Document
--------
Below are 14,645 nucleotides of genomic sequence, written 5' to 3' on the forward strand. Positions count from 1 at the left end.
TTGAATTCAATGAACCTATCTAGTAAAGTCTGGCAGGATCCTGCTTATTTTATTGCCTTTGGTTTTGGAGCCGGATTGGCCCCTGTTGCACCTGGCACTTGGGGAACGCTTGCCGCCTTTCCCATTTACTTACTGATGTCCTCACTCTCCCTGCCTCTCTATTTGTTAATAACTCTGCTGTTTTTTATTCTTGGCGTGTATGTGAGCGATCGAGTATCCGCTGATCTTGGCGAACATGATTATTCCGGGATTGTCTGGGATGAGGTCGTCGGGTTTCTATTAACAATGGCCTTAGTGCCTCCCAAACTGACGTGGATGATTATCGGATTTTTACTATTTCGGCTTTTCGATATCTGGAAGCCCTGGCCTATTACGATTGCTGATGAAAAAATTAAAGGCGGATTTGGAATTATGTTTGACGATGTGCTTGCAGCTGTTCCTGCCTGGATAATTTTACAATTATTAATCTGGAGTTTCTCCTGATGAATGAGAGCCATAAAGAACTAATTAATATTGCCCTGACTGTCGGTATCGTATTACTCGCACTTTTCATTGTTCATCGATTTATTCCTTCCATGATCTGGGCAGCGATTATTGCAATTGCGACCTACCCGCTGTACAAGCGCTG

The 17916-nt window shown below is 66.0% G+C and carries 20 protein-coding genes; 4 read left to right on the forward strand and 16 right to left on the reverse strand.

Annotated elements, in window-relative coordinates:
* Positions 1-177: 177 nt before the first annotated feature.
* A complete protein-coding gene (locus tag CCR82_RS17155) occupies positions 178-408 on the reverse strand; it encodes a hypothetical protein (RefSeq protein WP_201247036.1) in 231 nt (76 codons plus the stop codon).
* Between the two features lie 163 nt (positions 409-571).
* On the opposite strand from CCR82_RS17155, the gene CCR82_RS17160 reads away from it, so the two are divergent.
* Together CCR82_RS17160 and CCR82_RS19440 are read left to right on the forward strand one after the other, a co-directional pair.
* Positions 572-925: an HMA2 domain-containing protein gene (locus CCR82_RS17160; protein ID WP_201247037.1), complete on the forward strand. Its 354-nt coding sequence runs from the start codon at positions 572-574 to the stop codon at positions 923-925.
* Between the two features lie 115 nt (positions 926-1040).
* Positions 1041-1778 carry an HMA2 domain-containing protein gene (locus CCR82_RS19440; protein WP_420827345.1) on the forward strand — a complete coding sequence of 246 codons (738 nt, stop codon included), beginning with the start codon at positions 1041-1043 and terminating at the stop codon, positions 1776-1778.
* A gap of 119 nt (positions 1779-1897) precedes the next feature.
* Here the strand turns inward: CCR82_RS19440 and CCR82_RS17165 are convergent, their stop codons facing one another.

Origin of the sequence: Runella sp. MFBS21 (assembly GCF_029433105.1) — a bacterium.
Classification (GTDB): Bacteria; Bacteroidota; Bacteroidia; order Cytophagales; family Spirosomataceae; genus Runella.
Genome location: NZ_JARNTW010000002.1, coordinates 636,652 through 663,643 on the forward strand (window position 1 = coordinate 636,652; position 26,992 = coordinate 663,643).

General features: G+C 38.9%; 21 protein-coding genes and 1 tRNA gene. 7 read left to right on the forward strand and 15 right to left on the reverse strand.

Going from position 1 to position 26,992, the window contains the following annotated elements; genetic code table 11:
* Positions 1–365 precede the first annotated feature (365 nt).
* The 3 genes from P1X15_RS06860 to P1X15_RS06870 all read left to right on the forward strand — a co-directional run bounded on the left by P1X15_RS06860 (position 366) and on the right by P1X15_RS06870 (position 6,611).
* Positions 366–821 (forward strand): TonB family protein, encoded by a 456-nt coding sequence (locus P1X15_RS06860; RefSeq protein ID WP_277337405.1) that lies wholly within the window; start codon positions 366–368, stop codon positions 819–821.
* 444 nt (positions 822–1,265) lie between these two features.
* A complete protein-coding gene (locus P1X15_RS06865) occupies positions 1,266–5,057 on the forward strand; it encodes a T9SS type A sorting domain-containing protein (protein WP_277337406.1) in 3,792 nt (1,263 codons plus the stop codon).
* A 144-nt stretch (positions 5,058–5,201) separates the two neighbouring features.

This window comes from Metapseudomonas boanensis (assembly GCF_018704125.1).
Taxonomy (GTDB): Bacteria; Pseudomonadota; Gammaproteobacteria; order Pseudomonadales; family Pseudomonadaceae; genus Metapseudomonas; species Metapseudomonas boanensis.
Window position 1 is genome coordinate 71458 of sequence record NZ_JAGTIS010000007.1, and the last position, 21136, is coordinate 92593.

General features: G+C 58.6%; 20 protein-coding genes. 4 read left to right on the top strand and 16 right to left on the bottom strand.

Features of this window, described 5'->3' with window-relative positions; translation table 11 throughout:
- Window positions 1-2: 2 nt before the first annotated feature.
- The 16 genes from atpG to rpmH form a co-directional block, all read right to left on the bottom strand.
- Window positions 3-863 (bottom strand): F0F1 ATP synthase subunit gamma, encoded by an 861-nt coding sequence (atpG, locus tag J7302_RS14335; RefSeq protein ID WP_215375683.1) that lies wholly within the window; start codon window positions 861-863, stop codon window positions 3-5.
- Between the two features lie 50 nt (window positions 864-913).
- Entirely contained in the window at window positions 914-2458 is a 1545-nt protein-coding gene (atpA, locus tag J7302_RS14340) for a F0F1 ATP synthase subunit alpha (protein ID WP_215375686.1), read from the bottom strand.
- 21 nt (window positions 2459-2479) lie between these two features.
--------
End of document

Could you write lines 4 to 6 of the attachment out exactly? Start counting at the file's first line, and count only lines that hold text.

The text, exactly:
Annotated elements, in window-relative coordinates:
* Positions 1-177: 177 nt before the first annotated feature.
* A complete protein-coding gene (locus tag CCR82_RS17155) occupies positions 178-408 on the reverse strand; it encodes a hypothetical protein (RefSeq protein WP_201247036.1) in 231 nt (76 codons plus the stop codon).